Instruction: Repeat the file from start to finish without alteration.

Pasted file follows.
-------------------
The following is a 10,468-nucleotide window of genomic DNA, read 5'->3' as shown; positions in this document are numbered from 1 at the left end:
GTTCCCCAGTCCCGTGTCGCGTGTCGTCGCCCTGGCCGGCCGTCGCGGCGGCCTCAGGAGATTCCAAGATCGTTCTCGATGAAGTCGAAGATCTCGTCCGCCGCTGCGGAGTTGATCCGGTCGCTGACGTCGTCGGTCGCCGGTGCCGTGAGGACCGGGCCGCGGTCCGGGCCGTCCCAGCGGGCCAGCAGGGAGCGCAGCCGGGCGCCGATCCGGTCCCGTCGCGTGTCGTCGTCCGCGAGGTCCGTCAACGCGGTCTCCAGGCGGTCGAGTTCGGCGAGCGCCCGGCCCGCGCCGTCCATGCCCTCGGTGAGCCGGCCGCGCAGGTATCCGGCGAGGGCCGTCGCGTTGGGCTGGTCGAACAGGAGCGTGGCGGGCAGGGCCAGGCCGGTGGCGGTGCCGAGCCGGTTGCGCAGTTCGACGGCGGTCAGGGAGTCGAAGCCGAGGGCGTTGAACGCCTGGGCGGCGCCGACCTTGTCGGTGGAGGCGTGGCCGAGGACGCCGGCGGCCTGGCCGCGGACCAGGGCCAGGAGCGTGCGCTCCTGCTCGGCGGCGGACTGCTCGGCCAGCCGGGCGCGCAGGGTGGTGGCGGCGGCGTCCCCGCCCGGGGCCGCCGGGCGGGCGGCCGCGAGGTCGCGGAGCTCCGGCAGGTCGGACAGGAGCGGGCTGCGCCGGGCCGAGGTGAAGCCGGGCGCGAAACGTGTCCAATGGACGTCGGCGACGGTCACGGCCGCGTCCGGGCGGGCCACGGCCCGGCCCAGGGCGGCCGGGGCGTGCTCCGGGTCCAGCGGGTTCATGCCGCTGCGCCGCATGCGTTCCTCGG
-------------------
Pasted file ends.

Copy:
The following is a 10,468-nucleotide window of genomic DNA, read 5'->3' as shown; positions in this document are numbered from 1 at the left end:
GTTCCCCAGTCCCGTGTCGCGTGTCGTCGCCCTGGCCGGCCGTCGCGGCGGCCTCAGGAGATTCCAAGATCGTTCTCGATGAAGTCGAAGATCTCGTCCGCCGCTGCGGAGTTGATCCGGTCGCTGACGTCGTCGGTCGCCGGTGCCGTGAGGACCGGGCCGCGGTCCGGGCCGTCCCAGCGGGCCAGCAGGGAGCGCAGCCGGGCGCCGATCCGGTCCCGTCGCGTGTCGTCGTCCGCGAGGTCCGTCAACGCGGTCTCCAGGCGGTCGAGTTCGGCGAGCGCCCGGCCCGCGCCGTCCATGCCCTCGGTGAGCCGGCCGCGCAGGTATCCGGCGAGGGCCGTCGCGTTGGGCTGGTCGAACAGGAGCGTGGCGGGCAGGGCCAGGCCGGTGGCGGTGCCGAGCCGGTTGCGCAGTTCGACGGCGGTCAGGGAGTCGAAGCCGAGGGCGTTGAACGCCTGGGCGGCGCCGACCTTGTCGGTGGAGGCGTGGCCGAGGACGCCGGCGGCCTGGCCGCGGACCAGGGCCAGGAGCGTGCGCTCCTGCTCGGCGGCGGACTGCTCGGCCAGCCGGGCGCGCAGGGTGGTGGCGGCGGCGTCCCCGCCCGGGGCCGCCGGGCGGGCGGCCGCGAGGTCGCGGAGCTCCGGCAGGTCGGACAGGAGCGGGCTGCGCCGGGCCGAGGTGAAGCCGGGCGCGAAACGTGTCCAATGGACGTCGGCGACGGTCACGGCCGCGTCCGGGCGGGCCACGGCCCGGCCCAGGGCGGCCGGGGCGTGCTCCGGGTCCAGCGGGTTCATGCCGCTGCGCCGCATGCGTTCCTCGG